Tooele Transcript Bulletin – News in Tooele, Utah

April 18, 2013
Sheriff proposes switch to leased patrol car fleet

A bid by the Tooele County Sheriff’s Office to cut down on vehicle costs by switching to a lease program has been put on hold by the Tooele County Commission.

The commission voted at their meeting Tuesday to postpone deciding on the issue until more formal documentation of the proposed savings could be presented.

“At the risk of sounding like a very unpopular guy, would I be so bold as to suggest this be put down and intimated on paper in a spreadsheet before we approve it,” said Commissioner Shawn Milne. “Tentatively, I like where this is going, but I want to see a yardstick by which I could measure every year with the budget every year.”

Tooele County Sheriff Frank Park said the proposal came out of a desire to cut vehicle costs by as much as possible, and the solution they hit upon was to lease brand-new vehicles rather than maintain and replenish the current fleet.

Lt. Jeff Morgan of the Tooele County Sheriff’s Office, who is over the department’s vehicle fleet, said the department currently spends its $160,000 budget to get four to five new vehicles per year. But another $45,000 is typically required for maintenance on existing vehicles.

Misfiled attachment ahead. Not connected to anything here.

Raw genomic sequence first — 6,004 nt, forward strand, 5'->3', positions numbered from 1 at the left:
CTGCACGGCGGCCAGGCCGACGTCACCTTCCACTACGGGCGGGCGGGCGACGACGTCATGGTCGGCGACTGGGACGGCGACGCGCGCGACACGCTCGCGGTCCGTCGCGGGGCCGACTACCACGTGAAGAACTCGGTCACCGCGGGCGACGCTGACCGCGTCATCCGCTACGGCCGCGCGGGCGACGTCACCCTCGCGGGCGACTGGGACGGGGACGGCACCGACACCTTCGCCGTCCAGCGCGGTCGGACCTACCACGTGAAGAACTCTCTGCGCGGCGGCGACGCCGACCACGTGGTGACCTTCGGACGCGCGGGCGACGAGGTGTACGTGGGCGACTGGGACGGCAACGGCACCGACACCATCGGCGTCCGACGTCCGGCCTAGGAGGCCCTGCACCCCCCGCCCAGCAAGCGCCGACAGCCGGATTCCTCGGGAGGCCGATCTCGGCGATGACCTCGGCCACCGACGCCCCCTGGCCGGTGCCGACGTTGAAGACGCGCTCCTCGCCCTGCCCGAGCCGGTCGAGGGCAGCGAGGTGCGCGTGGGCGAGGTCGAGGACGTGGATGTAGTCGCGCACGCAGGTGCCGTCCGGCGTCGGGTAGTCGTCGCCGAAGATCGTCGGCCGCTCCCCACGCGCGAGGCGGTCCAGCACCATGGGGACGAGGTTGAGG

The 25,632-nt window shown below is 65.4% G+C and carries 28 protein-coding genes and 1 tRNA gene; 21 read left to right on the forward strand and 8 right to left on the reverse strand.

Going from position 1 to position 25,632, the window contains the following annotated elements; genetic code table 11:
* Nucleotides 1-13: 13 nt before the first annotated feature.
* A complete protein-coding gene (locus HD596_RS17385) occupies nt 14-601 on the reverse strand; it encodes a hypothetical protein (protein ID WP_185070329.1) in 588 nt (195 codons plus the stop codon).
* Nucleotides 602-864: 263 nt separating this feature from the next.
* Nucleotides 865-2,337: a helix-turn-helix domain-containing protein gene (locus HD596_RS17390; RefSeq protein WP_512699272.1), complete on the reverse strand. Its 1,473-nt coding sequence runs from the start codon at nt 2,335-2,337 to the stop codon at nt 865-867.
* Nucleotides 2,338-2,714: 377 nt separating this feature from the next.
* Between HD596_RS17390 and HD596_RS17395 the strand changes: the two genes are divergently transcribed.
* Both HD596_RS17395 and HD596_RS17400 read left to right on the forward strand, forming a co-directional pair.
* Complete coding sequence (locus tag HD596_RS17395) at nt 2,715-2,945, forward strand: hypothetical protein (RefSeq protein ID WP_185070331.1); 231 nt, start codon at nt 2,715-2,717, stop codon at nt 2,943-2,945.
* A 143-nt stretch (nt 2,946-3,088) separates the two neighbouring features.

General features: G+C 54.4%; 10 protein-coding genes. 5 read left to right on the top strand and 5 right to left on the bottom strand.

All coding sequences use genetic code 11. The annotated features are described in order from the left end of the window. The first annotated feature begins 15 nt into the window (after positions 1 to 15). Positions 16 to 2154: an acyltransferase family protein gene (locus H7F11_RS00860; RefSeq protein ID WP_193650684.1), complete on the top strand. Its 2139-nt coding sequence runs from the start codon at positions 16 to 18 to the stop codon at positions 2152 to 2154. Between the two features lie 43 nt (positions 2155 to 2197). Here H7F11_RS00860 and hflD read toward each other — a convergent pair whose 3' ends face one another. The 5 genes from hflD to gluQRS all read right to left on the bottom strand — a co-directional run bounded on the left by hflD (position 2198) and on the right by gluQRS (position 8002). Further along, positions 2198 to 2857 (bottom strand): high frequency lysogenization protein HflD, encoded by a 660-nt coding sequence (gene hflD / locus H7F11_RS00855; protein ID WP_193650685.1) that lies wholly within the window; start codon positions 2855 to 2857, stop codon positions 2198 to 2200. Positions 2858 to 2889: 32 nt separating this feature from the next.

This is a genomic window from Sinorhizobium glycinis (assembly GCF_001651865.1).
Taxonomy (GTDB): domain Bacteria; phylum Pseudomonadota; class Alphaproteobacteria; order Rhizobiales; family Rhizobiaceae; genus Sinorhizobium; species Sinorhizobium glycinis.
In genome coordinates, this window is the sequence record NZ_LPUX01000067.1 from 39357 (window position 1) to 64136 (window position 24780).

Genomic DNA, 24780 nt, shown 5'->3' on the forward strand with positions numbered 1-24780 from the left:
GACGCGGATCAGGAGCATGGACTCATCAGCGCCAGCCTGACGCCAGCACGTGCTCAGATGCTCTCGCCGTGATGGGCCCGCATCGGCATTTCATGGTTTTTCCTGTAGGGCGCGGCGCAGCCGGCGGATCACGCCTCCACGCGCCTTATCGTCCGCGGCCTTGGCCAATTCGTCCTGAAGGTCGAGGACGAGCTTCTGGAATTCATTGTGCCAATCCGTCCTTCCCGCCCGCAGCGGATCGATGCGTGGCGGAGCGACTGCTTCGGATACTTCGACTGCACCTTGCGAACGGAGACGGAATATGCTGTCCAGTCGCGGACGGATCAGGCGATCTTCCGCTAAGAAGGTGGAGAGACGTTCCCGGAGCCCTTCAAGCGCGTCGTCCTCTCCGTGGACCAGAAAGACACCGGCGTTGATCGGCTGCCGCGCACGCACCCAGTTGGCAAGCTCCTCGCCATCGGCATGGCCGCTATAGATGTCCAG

Getting 11 vehicles on a three-year lease would cost the department about $95,000 and maintenance would be covered less a deductible, said Morgan. The new vehicles would also get better gas mileage — one vehicle that was test driven averaged about 18 miles per gallon on typical use, verses the approximate 11 miles per gallon the vehicles get now, he added.

Deputy Steve Hansen said by having more new vehicles in good repair, the officers would also be more safe and be better able to respond to emergencies in a way not currently practical because of current vehicle problems. In one recent emergency, where a group of teenagers were severely speeding and ultimately crashed on Village Boulevard in Stansbury Park, vehicle trouble delayed deputies.

“We couldn’t respond because we had to jump-start one of ou vehicles,” he said. “There are other vehicles with other issues. There are tires going bald — if we’re responding at high speeds, we’re putting our lives on the line. Low tire pressure, bald tires — we can easily pop tires, we can crash our vehicles. It’s a safety factor for us.”

The lease arrangement is currently in use by Grantsville City. Mayor Brent Marshall said the program has been a success since its implementation last fall.

“It’s cut our police budget drastically in both maintenance and fuel expenses, and we have vehicles that are safe on the road,” he said. “We have no complaints.”

The commission will revisit the issue at their next meeting on May 7.

Lisa Christensen

Staff Writer at Tooele Transcript Bulletin
Lisa covers primarily crime and courts, military affairs, Stansbury Park government and transportation issues. She is a graduate of Utah State University, where she double-majored in journalism and music, and Grantsville High School.

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